Neighbors fear neighbors in Kenya's growing tribal war

McClatchy NewspapersJanuary 2, 2008 

NAIROBI, Kenya — As the death toll from days of tribal warfare topped 300, the fabric of tribal coexistence that generally has characterized civic life for decades is unraveling.

A day after a grisly tribal attack in Eldoret in central Kenya in which 59 members of the Kikuyu tribe were burned alive in a church, witnesses said that some 40 bodies, many of them displaying machete wounds, lay dead on the grounds of the Kaptein Tea Estate, owned by the Unilever Corp. Residents interviewed by telephone said the victims belonged mostly to the Kisii tribe, which is allied with the Kikuyu in that area.

"They were probably killed (Tuesday), but the bodies are still lying there," said Vincent Korir, a 30-year-old farmer. "No one is attending to them."

In Nairobi, a Kikuyu mother of three stood beside a charred apartment house Wednesday and spoke in a hushed tone so that neighbors of other tribes couldn't listen.

"I hear others whispering in small groups," Serena Wambui, 46, said of her section of the capital, where she counted residents of at least five tribes. "I fear they will definitely attack us more and more."

The main victims so far are the Kikuyu, Kenya's most prominent tribe and key backers of the Kikuyu president, Mwai Kibaki, who claimed a narrow re-election victory Sunday despite credible reports that he'd stolen thousands of votes.

Kibaki had himself sworn in within minutes, triggering a wave of beatings, looting and arson by mobs from the Luo, Kalenjin and other rival tribes who thinks that the Kikuyu have dominated politics and business for too long.

U.S. and European observers have said the vote-counting process was flawed, and the Bush administration has withheld recognition of Kibaki. The U.S.-funded International Republican Institute charged Wednesday that the Kenyan government and its election commission had "failed in its responsibility to the people of Kenya."

The latest local official to undercut the result was the government's chief election official, who told local media outlets Wednesday that Kibaki's party had pressured him to announce a winner before the vote tallies could be verified.

Asked whether Kibaki had won the slimmest presidential vote in Kenyan history, the haggard-looking official, Samuel Kivuitu, said, "I don't know."

Kibaki aides didn't respond to the statement.

Residents in Nairobi braced for more chaos as opposition leader Raila Odinga, a Luo, called for a "mass protest against a rigged election" Thursday in the center of the capital. Government officials vowed to block the demonstration.

Odinga supporters said they'd come anyway. "If the police mess with us, we are ready to mess with them," said George Oyeko, 32, a heavily muscled Luo.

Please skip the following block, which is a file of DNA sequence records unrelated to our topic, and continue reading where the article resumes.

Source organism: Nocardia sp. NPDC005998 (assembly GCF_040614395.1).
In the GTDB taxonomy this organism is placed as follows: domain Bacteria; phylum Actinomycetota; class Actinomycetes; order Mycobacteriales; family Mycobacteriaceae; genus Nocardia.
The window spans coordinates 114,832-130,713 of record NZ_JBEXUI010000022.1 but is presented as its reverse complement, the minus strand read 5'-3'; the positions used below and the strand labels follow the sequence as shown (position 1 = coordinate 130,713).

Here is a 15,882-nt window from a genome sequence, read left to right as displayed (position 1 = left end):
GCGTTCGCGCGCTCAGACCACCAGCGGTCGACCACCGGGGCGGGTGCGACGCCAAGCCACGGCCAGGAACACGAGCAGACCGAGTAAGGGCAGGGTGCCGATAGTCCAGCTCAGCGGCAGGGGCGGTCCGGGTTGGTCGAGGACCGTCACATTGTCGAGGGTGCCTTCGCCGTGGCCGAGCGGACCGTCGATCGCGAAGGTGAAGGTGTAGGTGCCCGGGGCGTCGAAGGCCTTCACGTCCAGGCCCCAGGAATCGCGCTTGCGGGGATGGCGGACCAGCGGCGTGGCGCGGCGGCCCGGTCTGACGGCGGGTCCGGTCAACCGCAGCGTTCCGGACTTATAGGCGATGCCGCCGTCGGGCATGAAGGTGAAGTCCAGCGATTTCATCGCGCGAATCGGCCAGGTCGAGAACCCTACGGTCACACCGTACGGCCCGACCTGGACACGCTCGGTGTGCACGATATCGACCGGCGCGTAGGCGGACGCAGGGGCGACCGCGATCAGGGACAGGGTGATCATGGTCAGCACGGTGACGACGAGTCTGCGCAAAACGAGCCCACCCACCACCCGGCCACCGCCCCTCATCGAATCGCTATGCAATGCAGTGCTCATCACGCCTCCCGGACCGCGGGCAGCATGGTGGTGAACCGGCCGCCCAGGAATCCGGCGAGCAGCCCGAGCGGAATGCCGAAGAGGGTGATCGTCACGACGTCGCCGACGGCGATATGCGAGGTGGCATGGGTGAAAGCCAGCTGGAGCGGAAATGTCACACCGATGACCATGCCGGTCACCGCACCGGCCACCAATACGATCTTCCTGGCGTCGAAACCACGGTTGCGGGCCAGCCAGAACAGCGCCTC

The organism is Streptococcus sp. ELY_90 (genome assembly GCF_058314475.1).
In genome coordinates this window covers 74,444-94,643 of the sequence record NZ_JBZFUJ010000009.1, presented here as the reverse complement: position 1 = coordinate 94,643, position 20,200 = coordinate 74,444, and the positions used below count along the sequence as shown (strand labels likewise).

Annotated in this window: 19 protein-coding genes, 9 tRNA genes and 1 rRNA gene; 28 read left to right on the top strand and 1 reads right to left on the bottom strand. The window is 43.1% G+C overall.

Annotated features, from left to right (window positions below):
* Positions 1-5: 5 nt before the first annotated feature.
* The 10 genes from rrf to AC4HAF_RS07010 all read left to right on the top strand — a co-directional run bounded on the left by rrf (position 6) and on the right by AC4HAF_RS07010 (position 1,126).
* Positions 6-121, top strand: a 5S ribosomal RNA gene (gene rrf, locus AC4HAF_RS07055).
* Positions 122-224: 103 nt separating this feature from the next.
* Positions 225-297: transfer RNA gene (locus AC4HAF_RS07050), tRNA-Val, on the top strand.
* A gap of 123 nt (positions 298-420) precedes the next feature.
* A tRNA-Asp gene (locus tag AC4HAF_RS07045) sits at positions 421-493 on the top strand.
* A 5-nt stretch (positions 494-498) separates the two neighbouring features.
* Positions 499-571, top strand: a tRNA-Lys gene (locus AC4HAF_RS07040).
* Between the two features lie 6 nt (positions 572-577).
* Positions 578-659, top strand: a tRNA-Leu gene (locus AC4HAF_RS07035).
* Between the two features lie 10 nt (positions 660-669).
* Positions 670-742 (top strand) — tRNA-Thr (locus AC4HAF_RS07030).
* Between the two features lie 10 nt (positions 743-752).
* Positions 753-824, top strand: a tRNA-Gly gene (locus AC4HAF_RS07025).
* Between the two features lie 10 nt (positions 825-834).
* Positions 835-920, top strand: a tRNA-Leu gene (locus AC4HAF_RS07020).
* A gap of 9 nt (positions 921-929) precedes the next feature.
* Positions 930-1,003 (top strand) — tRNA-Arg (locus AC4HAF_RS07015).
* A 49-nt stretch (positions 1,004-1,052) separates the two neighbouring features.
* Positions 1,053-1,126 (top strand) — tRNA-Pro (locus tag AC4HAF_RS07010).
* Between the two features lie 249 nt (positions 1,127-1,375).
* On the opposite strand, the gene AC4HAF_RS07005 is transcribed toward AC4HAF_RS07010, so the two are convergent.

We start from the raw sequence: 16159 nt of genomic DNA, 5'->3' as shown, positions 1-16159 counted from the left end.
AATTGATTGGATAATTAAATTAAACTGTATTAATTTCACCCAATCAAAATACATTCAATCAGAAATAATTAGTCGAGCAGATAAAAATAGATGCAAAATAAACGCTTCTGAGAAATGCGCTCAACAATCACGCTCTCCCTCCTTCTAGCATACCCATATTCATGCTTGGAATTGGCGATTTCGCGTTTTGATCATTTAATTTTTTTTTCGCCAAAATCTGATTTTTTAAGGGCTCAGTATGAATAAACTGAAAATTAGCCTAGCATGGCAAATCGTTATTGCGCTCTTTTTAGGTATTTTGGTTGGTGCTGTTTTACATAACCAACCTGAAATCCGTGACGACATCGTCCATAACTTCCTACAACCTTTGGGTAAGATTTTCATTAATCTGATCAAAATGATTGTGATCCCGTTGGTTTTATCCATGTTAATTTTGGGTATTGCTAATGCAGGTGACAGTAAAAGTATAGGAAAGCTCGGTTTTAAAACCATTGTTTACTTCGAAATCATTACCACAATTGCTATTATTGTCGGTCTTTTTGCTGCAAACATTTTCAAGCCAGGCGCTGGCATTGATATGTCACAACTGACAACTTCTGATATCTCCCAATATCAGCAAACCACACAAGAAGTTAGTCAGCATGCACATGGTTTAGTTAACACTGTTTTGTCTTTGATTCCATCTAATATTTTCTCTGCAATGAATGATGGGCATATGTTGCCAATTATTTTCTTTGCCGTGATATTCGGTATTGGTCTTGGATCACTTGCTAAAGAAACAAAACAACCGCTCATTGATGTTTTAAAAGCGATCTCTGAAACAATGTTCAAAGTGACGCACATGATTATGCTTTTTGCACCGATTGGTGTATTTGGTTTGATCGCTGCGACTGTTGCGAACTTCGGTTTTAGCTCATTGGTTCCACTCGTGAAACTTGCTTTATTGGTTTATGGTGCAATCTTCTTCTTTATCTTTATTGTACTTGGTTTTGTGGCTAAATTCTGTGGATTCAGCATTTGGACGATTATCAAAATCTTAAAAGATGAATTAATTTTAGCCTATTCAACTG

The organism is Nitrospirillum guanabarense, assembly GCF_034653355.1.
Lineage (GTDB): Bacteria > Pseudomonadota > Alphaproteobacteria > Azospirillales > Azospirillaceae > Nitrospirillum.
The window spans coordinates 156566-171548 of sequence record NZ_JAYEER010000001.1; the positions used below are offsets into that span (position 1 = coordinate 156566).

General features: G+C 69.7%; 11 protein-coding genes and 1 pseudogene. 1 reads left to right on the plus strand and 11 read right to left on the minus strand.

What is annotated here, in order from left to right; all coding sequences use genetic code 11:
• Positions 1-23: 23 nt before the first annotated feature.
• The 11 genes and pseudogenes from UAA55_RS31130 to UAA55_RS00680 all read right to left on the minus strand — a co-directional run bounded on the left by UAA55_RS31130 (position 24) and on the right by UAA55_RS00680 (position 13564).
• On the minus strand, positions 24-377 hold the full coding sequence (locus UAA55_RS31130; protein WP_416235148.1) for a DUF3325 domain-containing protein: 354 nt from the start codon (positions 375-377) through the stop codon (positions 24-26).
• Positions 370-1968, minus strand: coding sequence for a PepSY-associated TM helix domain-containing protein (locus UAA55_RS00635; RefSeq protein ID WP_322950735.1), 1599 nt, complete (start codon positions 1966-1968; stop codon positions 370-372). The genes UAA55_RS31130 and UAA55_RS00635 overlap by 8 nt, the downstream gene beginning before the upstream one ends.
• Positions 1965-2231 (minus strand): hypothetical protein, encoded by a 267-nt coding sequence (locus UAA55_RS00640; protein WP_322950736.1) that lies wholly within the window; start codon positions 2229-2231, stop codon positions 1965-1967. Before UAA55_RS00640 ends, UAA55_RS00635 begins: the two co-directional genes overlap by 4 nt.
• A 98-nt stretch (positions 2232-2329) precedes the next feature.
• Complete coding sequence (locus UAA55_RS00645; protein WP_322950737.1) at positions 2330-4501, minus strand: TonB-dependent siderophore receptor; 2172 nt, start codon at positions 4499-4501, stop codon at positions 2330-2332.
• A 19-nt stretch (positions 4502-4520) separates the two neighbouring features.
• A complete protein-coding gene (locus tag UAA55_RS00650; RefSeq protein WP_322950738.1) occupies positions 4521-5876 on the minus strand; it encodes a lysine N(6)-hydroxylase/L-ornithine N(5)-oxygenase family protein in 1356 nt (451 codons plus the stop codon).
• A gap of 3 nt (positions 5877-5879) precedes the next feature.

Some Kenyans have begun to invoke comparisons to Rwanda, where 800,000 Tutsis and moderate Hutus were slaughtered over three months in 1994. The rivalries here are less volatile — Kenya has 42 tribes, while Hutus and Tutsis predominate in Rwanda — and the violence so far appears to be a spontaneous revolt rather than an orchestrated slaughter.

But in ethnically mixed sections of Nairobi on Wednesday, neighbors warily eyed neighbors across tribal divides. In Kangemi, a sprawling expanse of dirt paths and sheet-metal shacks, residents said they were sleeping in shifts and growing suspicious of packs of young men huddled on street corners.

Some said they'd abandoned Swahili, the national language, in favor of tribal tongues. In Kangemi, men were organizing neighborhood watch groups along ethnic lines to patrol the slum after dark.

"It is true that other tribes are ganging up on one tribe," Oyeko said. "But there will not be peace until Kibaki steps aside."

He punched one fist into the other. "The people are bitter," he went on. "Their tribe is everywhere. Until there is a change, this war will continue."

In Washington, Secretary of State Condoleezza Rice spoke by phone with Odinga and planned to speak with Kibaki to urge a compromise. But there was no sign of a thaw.

"So long as people are saying the elections were stolen, there is no way you can start negotiations from there," said a Kibaki ally, Finance Minister Amos Kimunya.

The U.N. said that 70,000 Kenyans had fled their homes, and the independent Kenya Human Rights Commission estimated the death toll at more than 300 since the vote last Thursday.

Swarms of heavily armed police officers and soldiers swept into Eldoret to restore order after Tuesday's church burning. But aid workers saw fresh columns of smoke rising from hundreds of homes in the countryside and worried that Kenyan authorities weren't keeping up with the carnage.

"It is really disturbing," said Daniel Kiptugen, a conflict resolution officer with the British charity Oxfam. "I know a place where some dogs have already started mauling dead bodies that have been lying there."

(McClatchy special correspondent Munene Kilongi contributed to this report.)

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